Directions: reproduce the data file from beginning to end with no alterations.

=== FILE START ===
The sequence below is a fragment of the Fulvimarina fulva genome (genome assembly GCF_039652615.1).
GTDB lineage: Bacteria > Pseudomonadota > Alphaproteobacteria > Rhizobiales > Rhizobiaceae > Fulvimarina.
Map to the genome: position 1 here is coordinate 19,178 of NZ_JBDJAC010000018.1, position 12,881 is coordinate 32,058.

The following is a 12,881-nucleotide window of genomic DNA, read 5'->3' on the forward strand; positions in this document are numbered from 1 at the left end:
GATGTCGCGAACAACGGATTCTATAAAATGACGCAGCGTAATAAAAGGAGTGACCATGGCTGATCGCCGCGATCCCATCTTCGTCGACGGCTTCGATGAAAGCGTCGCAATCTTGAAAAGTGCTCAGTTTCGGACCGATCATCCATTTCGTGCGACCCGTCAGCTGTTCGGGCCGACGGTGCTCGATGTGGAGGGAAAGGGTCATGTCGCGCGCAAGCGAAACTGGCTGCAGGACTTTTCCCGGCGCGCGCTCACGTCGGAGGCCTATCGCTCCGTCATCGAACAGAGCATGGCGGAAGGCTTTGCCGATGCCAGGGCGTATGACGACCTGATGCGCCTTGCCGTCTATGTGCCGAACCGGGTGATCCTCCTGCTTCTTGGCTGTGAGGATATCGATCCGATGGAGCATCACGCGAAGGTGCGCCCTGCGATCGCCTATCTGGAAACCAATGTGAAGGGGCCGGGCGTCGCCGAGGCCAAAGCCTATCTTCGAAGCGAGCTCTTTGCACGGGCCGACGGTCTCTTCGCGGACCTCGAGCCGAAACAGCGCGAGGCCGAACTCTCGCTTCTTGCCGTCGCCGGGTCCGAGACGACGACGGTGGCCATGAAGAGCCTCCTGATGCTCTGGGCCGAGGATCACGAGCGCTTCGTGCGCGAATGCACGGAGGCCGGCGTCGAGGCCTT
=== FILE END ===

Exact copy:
The sequence below is a fragment of the Fulvimarina fulva genome (genome assembly GCF_039652615.1).
GTDB lineage: Bacteria > Pseudomonadota > Alphaproteobacteria > Rhizobiales > Rhizobiaceae > Fulvimarina.
Map to the genome: position 1 here is coordinate 19,178 of NZ_JBDJAC010000018.1, position 12,881 is coordinate 32,058.

The following is a 12,881-nucleotide window of genomic DNA, read 5'->3' on the forward strand; positions in this document are numbered from 1 at the left end:
GATGTCGCGAACAACGGATTCTATAAAATGACGCAGCGTAATAAAAGGAGTGACCATGGCTGATCGCCGCGATCCCATCTTCGTCGACGGCTTCGATGAAAGCGTCGCAATCTTGAAAAGTGCTCAGTTTCGGACCGATCATCCATTTCGTGCGACCCGTCAGCTGTTCGGGCCGACGGTGCTCGATGTGGAGGGAAAGGGTCATGTCGCGCGCAAGCGAAACTGGCTGCAGGACTTTTCCCGGCGCGCGCTCACGTCGGAGGCCTATCGCTCCGTCATCGAACAGAGCATGGCGGAAGGCTTTGCCGATGCCAGGGCGTATGACGACCTGATGCGCCTTGCCGTCTATGTGCCGAACCGGGTGATCCTCCTGCTTCTTGGCTGTGAGGATATCGATCCGATGGAGCATCACGCGAAGGTGCGCCCTGCGATCGCCTATCTGGAAACCAATGTGAAGGGGCCGGGCGTCGCCGAGGCCAAAGCCTATCTTCGAAGCGAGCTCTTTGCACGGGCCGACGGTCTCTTCGCGGACCTCGAGCCGAAACAGCGCGAGGCCGAACTCTCGCTTCTTGCCGTCGCCGGGTCCGAGACGACGACGGTGGCCATGAAGAGCCTCCTGATGCTCTGGGCCGAGGATCACGAGCGCTTCGTGCGCGAATGCACGGAGGCCGGCGTCGAGGCCTT